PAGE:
12 Unintended Consequences: Signs of Domino Effect Uneconomic = No Investment = No Activity = Royalty Shortfall Drilling rig utilization 35% below last year Since the AARP report was released the average share price of a cross section of Non Alberta Oil & Gas Companies has risen approximately 48% and the average price of a number of Alberta based Oil & Gas Companies has declined by 17%, (see graph next page) First Alberta land sale of 2008 dropped to $25 million from $78.5 million a year ago – Daily Oil Bulletin Saskatchewan and B.C. land sale revenue and activity increasing Dramatic capital reduction 12

13 Investors Have Sold & Walked Away From Alberta Focused Companies Comparison of AB/SK focused Junior Oil & Gas Company share price performance following AARP announcements SEP 18/07 AARP Report Released OCT 24/07 Government Decision Announced on AARP Report Released CPG.UN, PRY.A, PBG ACN, WAV.A, GO.A, HPX, KCO, WTL Average Share Price of Non-Alberta Focused Oil and Gas Companies UP 48% Average Share Price of Alberta Focused Oil and Gas Companies DOWN 17% 13

14 Sources of External Capital have Disappeared Therefore Capital Expenditures in Excess of Cash Flow Will Cease Junior Canadian Oil companies have spent over 3x their internal cash flow over the past 3 years The capital in excess of cash flow is mostly sourced external to Alberta and has dried up With the lack of external funding, capital budgets will be cut and overall oilfield activity will drop substantially For every dollar spent by the oil business in Alberta, $4.60 dollars flow to the general economy* *R. Mansell – University of Calgary 14

15 Economic Returns do not justify the costs under the NRF Canadian junior explorers have posted low or negative net earnings even at high oil prices as costs in the Alberta basin escalate and reserve sizes decrease Finding & development costs are averaging approximately $20/barrel of oil equivalent, (BOE), as verified by National Instrument compliance requirements Another calculation is depletion, depreciation and accretion expenses (DD&A) which are an approximation of Finding and Development costs. These expenses are an ongoing normal write-down of assets as they are used in business. The Median of DD&A for 77 public companies for the third quarter 2007 equated $23.76/BOE which is greater than the Cash Netbacks/ BOE after the Proposed New Royalty Framework. (Source: Iradesso Quarterly). Under the proposed new royalty, deep exploratory wells for conventional oil are rendered marginal or uneconomic 15

16 16 Deep ‘Half Cycle’ Light Oil Exploration Initial Returns vs. NRF = NO ECONOMICS CurrentProposed WTI Price C$70/Bbl Royalty Operating/ Transport US$80/Bbl C$18/Bbl C$12.00/Bbl G&A/Interest C$3.00/Bbl C$70/Bbl US$80/Bbl C$35/Bbl C$12.00/Bbl C$37.00/BblCash Netback C$20.00/Bbl Field Price F&D Cost C$3.00/Bbl Cash Netback C$25.00/Bbl Recycle Ratio (Dollars Returned divided by dollars invested) $1.48 returned for every $1.00 invested $0.80 returned for every $1.00 invested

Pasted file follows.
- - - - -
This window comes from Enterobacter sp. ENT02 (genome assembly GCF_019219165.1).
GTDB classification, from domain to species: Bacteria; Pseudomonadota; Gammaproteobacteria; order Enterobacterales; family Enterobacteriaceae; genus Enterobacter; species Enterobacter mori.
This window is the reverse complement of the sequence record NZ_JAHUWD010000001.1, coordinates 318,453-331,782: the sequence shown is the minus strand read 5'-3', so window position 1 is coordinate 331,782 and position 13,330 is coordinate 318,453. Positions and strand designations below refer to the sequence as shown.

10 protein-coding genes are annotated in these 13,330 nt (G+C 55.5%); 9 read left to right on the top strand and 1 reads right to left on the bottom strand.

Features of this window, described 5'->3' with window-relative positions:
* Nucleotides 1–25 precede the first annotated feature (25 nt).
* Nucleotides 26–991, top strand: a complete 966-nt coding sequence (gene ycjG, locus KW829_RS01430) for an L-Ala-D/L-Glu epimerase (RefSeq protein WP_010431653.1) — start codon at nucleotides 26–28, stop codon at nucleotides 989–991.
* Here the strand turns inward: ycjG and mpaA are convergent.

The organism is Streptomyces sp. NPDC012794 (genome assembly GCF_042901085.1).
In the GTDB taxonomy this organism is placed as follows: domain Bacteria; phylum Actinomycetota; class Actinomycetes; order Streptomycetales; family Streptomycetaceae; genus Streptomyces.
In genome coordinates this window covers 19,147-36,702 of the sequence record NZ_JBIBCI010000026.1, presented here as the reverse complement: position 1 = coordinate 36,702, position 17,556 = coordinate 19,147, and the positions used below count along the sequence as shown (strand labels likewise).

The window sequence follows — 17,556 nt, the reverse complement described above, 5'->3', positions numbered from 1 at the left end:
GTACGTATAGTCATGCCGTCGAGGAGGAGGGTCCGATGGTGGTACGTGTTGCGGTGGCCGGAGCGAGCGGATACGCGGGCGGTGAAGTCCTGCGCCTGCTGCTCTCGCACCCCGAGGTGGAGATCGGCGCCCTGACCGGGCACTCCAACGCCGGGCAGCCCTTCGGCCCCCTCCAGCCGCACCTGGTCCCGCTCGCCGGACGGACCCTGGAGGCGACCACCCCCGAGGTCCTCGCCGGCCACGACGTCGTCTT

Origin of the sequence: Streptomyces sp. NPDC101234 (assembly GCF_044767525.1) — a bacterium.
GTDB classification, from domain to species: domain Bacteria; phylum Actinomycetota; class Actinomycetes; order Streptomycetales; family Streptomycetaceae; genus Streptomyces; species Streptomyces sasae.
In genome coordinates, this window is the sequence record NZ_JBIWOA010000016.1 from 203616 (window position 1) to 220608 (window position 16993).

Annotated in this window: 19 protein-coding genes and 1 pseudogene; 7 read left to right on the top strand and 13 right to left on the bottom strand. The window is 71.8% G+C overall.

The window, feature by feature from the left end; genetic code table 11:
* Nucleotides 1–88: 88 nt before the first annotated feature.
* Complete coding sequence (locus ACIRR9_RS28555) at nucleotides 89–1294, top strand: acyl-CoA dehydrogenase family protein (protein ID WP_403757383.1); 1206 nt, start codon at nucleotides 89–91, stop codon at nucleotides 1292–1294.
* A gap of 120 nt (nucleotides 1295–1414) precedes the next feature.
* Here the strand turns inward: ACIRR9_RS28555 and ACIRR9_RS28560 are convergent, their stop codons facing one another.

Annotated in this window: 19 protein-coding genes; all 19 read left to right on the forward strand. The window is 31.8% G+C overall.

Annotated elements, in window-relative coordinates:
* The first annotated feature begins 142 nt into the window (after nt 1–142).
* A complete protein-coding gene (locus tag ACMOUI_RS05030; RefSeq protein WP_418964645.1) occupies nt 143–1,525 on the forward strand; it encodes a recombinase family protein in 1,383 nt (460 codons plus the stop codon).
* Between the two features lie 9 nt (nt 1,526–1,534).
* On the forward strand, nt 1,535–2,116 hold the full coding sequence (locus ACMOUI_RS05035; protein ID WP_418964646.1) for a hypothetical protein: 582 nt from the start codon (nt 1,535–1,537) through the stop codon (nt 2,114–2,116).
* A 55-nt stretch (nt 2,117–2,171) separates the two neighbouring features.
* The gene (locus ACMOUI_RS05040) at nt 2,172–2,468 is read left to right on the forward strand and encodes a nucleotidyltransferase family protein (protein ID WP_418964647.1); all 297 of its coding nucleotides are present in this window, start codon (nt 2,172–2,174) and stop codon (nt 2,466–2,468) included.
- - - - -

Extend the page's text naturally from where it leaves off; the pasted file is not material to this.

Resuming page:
17 Projected Royalty Revenue will Actually go Down due to Low Activity Levels As a result of a lack of capital and resulting lack of drilling activity, it is projected that Alberta will actually receive less royalties by mid 2010 High levels of capital investment are essential to curb production decline in a mature basin The capital required to maintain production targets is not available under the terms of the NRF 17

18 At Current Prices Alberta is Already Collecting $1.4 Billion More In Royalties Alberta does participate in the price upside since the province collects its royalties “in kind” and sells its oil at the world price As a result of the current $90 price of oil, Alberta is already collecting an additional $1.4 billion annualized in royalties, relative to the $60 price level that was used in the Royalty Review Panel Report 18

19 Huge Gaps in Royalties Paid 5% of Alberta’s existing wells pay 60% of the royalties The majority of these wells are deep and have been drilled in the last 5 years The new royalty renders most of the deep conventional plays uneconomic It is estimated that the majority of deep exploration activity will cease under the new royalty proposal 19

20 Truly an unintended consequence - High productivity wells pay disproportionate share of royalties, which would NOT be drilled under NRF, as drilling becomes uneconomic. 5% of the wells (high productivity) pay 60% of the royalties Unintended Consequences 20

21 $80/bbl vs. Oil Rate 21

22 Summary Recently announced solutions to unintended consequences do nothing for high productivity oil $1 million exploratory credit (post April 10 th 2008) depths greater than 2000 meters Nothing for development wells Gas was awarded royalty credits for development, why not oil? Does not address real costs of exploring and developing high productivity premium crude 22